Greenidge’s Environmental Footprint Is a Target for Warren

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The Massachusetts senator wrote to the BTC miner, requesting further information regarding the mining operation’s environmental impact.

In a lengthy letter to Greenidge Generation’s (GREE) CEO, Jeffrey Kirt, United States. Senator Elizabeth Warren (D-Massachusetts) questioned the environmental imprint of the publicly-traded company’s BTC mining facility in New York state.

Warren expressed her interest in the company’s energy usage and its effect on the environment and consumers in the letter to Kirt.

“Given the extremely high energy consumption and carbon emissions associated with BTC mining, mining operations at Greenidge and other plants raise concerns about their impacts on the global environment, local ecosystems, and consumer electricity costs,” she wrote, requesting a detailed response by December 17.

Greenidge’s New York mining operation drew a lot of flak early this year. Environmentalists were concerned about the power plant’s use of natural gas to mine BTC, as well as its cooling system’s purported influence on a nearby lake. In May, the business said that from June 1st, it would acquire carbon offset credits to offset the emissions produced by its rigs.

Bitcoin miners consume a lot of energy to keep their operations moving. Miners have recently opted for more sustainable power sources to offset this perception.

According to a recent assessment conducted by the Bitcoin Mining Council, sustainable electricity grew to around 58 percent of the total used by the industry worldwide in the third quarter, up from 3% in the second quarter. The surge is due in part to North American mining’s quick expansion in the face of a Chinese exodus, as well as a transition to sustainable energy and good mining practices.

Despite this, Warren claims that BTC miners use the same amount of electricity as Denmark, Chile, Argentina, and Washington state. She added, “Bitcoin’s predicted yearly power consumption climbed more than triple between January 2019 and May 2021.”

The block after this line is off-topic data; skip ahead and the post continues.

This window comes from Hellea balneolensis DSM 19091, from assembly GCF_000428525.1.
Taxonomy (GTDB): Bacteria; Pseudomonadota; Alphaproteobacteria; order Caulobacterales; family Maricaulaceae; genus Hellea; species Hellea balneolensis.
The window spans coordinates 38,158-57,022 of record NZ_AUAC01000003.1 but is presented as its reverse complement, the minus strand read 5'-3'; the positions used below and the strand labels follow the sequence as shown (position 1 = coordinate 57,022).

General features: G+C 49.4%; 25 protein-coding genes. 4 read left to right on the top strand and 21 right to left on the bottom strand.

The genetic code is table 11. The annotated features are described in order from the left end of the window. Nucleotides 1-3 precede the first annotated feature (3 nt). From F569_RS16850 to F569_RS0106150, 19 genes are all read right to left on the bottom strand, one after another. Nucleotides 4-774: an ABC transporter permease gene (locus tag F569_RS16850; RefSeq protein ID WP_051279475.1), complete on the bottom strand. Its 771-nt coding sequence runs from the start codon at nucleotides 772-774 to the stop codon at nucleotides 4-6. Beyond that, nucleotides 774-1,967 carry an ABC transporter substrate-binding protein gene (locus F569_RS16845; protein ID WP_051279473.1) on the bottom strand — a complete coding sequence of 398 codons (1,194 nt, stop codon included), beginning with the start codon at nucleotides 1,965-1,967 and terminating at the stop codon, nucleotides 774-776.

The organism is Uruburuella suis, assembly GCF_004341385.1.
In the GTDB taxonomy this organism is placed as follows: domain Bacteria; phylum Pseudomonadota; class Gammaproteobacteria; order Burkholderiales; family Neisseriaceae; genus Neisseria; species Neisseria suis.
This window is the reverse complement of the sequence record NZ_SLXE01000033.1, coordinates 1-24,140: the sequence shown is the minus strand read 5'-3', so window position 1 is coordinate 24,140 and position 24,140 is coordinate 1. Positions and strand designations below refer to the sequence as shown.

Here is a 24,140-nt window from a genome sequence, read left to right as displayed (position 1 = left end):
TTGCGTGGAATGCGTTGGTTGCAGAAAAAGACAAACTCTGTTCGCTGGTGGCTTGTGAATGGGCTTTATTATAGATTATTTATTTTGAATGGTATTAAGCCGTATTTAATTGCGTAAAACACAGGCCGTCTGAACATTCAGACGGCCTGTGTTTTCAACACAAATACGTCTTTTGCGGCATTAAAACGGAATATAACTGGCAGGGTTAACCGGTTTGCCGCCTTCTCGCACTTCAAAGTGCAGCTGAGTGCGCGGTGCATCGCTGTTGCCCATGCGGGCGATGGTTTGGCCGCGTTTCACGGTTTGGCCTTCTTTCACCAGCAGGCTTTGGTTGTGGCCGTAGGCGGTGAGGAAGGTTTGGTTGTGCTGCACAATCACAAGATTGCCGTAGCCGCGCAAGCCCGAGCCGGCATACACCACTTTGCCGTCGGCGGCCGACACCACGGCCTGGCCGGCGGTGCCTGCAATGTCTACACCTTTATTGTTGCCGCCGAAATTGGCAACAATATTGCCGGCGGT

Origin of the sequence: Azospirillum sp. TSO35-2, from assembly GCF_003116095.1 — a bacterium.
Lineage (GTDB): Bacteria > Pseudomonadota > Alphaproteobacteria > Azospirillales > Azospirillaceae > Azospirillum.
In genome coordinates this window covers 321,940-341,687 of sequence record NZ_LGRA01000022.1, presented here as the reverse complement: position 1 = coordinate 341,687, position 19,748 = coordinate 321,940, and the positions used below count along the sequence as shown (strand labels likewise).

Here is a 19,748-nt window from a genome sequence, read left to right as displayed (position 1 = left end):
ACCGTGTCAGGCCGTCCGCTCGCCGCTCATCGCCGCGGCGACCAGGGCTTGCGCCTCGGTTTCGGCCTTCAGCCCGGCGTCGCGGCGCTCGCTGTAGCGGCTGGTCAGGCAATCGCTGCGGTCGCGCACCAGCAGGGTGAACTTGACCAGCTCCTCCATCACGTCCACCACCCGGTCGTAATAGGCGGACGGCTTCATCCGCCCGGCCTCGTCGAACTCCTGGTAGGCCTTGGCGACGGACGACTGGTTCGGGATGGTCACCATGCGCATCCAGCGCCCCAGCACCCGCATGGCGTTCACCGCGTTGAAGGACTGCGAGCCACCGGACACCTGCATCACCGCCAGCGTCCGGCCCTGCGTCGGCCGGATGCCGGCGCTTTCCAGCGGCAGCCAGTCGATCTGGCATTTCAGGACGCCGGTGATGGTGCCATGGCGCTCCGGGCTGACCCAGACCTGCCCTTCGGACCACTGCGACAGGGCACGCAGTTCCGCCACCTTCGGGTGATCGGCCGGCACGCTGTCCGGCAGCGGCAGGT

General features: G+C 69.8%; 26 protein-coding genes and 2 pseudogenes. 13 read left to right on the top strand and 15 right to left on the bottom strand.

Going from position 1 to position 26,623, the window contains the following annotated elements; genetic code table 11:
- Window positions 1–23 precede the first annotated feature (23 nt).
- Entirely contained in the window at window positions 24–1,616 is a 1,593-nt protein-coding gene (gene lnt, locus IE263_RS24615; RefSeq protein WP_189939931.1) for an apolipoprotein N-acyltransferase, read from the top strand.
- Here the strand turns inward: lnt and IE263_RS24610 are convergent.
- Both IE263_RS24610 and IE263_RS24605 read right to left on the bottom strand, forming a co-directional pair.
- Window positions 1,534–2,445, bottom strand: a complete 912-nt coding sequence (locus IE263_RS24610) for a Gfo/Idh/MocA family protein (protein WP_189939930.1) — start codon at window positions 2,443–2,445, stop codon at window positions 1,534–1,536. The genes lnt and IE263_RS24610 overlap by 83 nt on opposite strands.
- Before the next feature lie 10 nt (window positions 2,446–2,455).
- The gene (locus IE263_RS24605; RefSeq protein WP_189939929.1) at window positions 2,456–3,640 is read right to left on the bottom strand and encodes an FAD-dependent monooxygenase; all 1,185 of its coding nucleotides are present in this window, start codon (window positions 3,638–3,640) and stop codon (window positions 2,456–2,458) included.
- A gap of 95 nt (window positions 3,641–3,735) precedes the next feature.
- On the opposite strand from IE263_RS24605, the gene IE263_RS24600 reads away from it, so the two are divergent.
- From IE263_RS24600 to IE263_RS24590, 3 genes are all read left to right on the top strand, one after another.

Warren’s letter is the first time he has asked a miner for details about its operations. “Greenhouse gas emissions at the Dresden facility climbed nearly tenfold from 2019 to 2020,” she said, referring to the New York plant.

“By 2020, it will have released nearly 220,000 metric tons of CO2 into the atmosphere, equivalent to the emissions of 50,000 cars,” she added.

On its website, Greenidge describes itself as the “first and only carbon neutral, vertically integrated power generator and scale bitcoin miner in the United States.” The business is also preparing to begin mining operations in Spartanburg, South Carolina, later this month or early next year.

In an emailed statement Friday morning, a Greenidge spokesperson said, “We look forward to providing a detailed response to the Senator’s questions, sharing how the facility meets all of New York’s nation-leading environmental standards, is bringing economic opportunity to an underserved area of the state, and is a model for crypto mining with widespread local support.”

Greenidge Generation announced on Wednesday that it plans to sell $35 million in senior notes due in October 2026, following a $55.2 million senior note offering on Oct. 13 with similar terms.

The Author

Samuel Adeshina

Samuel is a financial reporter whose interests include blockchain, market, business, insurance, and Crypto to provide relevant information to all interested.